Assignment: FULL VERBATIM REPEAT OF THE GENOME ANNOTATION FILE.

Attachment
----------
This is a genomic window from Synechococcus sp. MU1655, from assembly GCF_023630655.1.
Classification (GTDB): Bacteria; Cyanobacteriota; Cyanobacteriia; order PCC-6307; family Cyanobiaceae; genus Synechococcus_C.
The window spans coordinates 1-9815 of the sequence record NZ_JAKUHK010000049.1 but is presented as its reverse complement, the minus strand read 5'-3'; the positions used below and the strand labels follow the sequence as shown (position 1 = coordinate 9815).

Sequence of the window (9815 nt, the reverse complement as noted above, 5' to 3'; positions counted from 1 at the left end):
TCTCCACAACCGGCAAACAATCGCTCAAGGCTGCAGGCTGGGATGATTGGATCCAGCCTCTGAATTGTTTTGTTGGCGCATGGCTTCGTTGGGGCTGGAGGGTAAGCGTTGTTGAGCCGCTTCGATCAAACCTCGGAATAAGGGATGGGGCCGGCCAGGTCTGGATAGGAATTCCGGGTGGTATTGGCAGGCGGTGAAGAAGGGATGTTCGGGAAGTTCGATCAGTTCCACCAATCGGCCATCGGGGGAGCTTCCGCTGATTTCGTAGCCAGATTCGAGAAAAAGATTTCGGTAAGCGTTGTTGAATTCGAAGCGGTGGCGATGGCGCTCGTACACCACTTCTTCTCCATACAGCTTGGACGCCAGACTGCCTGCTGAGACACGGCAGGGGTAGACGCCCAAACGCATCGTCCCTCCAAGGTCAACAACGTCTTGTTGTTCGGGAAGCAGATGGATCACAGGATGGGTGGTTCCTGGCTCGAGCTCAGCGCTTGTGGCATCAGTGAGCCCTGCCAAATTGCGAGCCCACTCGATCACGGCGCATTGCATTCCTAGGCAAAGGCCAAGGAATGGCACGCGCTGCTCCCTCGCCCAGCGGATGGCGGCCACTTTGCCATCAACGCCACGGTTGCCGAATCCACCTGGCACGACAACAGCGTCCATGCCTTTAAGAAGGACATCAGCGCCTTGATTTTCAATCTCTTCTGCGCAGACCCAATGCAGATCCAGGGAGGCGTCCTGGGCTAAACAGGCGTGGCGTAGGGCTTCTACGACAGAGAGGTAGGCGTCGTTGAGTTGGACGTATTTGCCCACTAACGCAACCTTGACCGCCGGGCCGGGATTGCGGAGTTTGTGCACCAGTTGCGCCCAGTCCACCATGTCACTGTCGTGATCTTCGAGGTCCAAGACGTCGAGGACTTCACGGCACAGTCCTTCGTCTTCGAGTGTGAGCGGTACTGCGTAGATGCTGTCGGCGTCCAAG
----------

This is a genomic window from Synechococcus sp. MU1655, from assembly GCF_023630655.1.
Classification (GTDB): Bacteria; Cyanobacteriota; Cyanobacteriia; order PCC-6307; family Cyanobiaceae; genus Synechococcus_C.
The window spans coordinates 1-9815 of the sequence record NZ_JAKUHK010000049.1 but is presented as its reverse complement, the minus strand read 5'-3'; the positions used below and the strand labels follow the sequence as shown (position 1 = coordinate 9815).

Sequence of the window (9815 nt, the reverse complement as noted above, 5' to 3'; positions counted from 1 at the left end):
TCTCCACAACCGGCAAACAATCGCTCAAGGCTGCAGGCTGGGATGATTGGATCCAGCCTCTGAATTGTTTTGTTGGCGCATGGCTTCGTTGGGGCTGGAGGGTAAGCGTTGTTGAGCCGCTTCGATCAAACCTCGGAATAAGGGATGGGGCCGGCCAGGTCTGGATAGGAATTCCGGGTGGTATTGGCAGGCGGTGAAGAAGGGATGTTCGGGAAGTTCGATCAGTTCCACCAATCGGCCATCGGGGGAGCTTCCGCTGATTTCGTAGCCAGATTCGAGAAAAAGATTTCGGTAAGCGTTGTTGAATTCGAAGCGGTGGCGATGGCGCTCGTACACCACTTCTTCTCCATACAGCTTGGACGCCAGACTGCCTGCTGAGACACGGCAGGGGTAGACGCCCAAACGCATCGTCCCTCCAAGGTCAACAACGTCTTGTTGTTCGGGAAGCAGATGGATCACAGGATGGGTGGTTCCTGGCTCGAGCTCAGCGCTTGTGGCATCAGTGAGCCCTGCCAAATTGCGAGCCCACTCGATCACGGCGCATTGCATTCCTAGGCAAAGGCCAAGGAATGGCACGCGCTGCTCCCTCGCCCAGCGGATGGCGGCCACTTTGCCATCAACGCCACGGTTGCCGAATCCACCTGGCACGACAACAGCGTCCATGCCTTTAAGAAGGACATCAGCGCCTTGATTTTCAATCTCTTCTGCGCAGACCCAATGCAGATCCAGGGAGGCGTCCTGGGCTAAACAGGCGTGGCGTAGGGCTTCTACGACAGAGAGGTAGGCGTCGTTGAGTTGGACGTATTTGCCCACTAACGCAACCTTGACCGCCGGGCCGGGATTGCGGAGTTTGTGCACCAGTTGCGCCCAGTCCACCATGTCACTGTCGTGATCTTCGAGGTCCAAGACGTCGAGGACTTCACGGCACAGTCCTTCGTCTTCGAGTGTGAGCGGTACTGCGTAGATGCTGTCGGCGTCCAAG